This is not a new question. And it is the sort of question that would interest many patients on ADT, who feel like their joints are aching more now than in the past.
A year ago, in a paper in the Annals of Oncology, it was reported that “ADT was associated with an elevated risk of being diagnosed with [rheumatoid arthritis]”. That conclusion was drawn from a retrospective study of data on over 100,000 men, of which almost 45,000 had received ADT as part of their prostate cancer treatments.
Now we have a new paper, published in Prostate Cancer and Prostatic Disease, which arrives at the opposite conclusion. The new study was based on data collected on 5590 prostate cancer patients in Taiwan, who have been treated with ADT, compared to an equal number off age-matched Taiwanese patients, who had not been treated with ADT. The new study looked at not just the incidence of rheumatoid arthritis, but over 30 other autoimmune diseases. The authors of the new study conclude that "ADT use in patients with [prostate cancer] was associated with a decreased risk of autoimmune diseases."
So how do we explain these discrepancies? For one thing, the new study had a smaller sample size and surveyed many more autoimmune diseases. There were relatively few patients with rheumatoid arthritis: 24 ADT patients and 46 in the control group. The authors acknowledge that in their sample size was small and the decrease in the risk of arthritis they observed was not considered statistically significant.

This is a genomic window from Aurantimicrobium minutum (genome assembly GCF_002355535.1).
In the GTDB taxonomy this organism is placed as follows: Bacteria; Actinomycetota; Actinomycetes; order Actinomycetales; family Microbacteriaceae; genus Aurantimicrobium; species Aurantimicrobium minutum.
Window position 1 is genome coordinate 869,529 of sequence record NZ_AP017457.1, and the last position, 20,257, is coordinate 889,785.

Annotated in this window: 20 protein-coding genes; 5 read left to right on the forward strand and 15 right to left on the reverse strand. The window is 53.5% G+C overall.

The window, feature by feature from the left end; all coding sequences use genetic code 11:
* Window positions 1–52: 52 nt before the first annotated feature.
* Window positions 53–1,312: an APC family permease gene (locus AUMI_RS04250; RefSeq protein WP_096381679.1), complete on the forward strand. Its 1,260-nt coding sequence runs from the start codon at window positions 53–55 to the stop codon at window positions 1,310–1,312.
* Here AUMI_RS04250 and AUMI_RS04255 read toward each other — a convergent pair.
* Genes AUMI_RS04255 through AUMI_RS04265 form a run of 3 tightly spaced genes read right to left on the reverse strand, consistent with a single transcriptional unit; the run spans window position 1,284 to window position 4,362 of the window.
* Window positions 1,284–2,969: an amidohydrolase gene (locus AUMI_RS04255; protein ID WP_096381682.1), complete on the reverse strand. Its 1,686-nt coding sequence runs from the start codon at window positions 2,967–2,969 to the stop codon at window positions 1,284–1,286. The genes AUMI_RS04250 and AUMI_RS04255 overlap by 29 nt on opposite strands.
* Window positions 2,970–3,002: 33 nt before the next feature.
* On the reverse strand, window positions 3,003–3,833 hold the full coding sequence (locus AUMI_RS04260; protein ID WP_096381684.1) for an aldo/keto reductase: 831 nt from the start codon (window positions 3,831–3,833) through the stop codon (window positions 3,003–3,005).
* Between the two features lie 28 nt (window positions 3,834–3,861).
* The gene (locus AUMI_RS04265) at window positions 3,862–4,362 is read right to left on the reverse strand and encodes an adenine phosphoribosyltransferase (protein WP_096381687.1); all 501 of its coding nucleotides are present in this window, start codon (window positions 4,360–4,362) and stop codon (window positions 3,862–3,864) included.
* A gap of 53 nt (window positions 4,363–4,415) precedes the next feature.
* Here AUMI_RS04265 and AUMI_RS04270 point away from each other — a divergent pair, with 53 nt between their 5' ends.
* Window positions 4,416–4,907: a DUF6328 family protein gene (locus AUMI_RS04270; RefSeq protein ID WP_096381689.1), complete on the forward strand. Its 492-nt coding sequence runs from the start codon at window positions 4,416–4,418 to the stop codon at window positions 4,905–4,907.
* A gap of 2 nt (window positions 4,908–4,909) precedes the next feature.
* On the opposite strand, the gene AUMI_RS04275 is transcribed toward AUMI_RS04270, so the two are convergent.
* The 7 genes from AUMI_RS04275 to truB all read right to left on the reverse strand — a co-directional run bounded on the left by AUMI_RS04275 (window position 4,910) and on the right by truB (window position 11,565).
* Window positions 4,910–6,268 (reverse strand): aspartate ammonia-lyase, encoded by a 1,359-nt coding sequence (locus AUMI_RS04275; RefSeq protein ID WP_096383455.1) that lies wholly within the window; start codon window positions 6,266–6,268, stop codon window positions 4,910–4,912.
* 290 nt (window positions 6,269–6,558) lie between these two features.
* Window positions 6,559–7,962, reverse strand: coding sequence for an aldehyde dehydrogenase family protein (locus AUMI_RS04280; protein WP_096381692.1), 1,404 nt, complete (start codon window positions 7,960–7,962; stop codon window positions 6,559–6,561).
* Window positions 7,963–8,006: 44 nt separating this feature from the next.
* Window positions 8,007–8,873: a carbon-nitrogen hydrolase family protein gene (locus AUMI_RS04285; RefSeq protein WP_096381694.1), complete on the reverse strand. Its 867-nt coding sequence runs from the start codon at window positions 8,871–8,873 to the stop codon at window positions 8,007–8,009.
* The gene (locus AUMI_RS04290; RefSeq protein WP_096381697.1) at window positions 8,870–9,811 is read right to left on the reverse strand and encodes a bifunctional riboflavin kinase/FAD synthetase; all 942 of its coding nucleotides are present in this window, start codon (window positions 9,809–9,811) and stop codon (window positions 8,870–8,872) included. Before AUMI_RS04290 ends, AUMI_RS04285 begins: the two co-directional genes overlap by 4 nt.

But they also recognized that there is considerable difference in the risk of rheumatoid arthritis between different populations. Even without prostate cancer (or ADT), the risk of rheumatoid arthritis is higher in North American populations—be they Native American or descendants of more recent immigrants—than in Asian populations.
About the strongest conclusion we can reach is that we do not know whether ADT increases or decreases the risk of rheumatoid arthritis, but racial differences may outweigh any impact that ADT might have on that particular autoimmune disease.
The abstract for both papers can be found at:
Androgen deprivation therapy for prostate cancer and the risk of autoimmune diseases. In: Prostate Cancer Prostatic Dis. 2019 Jan 28
Androgen deprivation therapy and risk of rheumatoid arthritis in patients with localized prostate cancer. In: Ann Oncol. 2018 Feb 1;29(2):386-391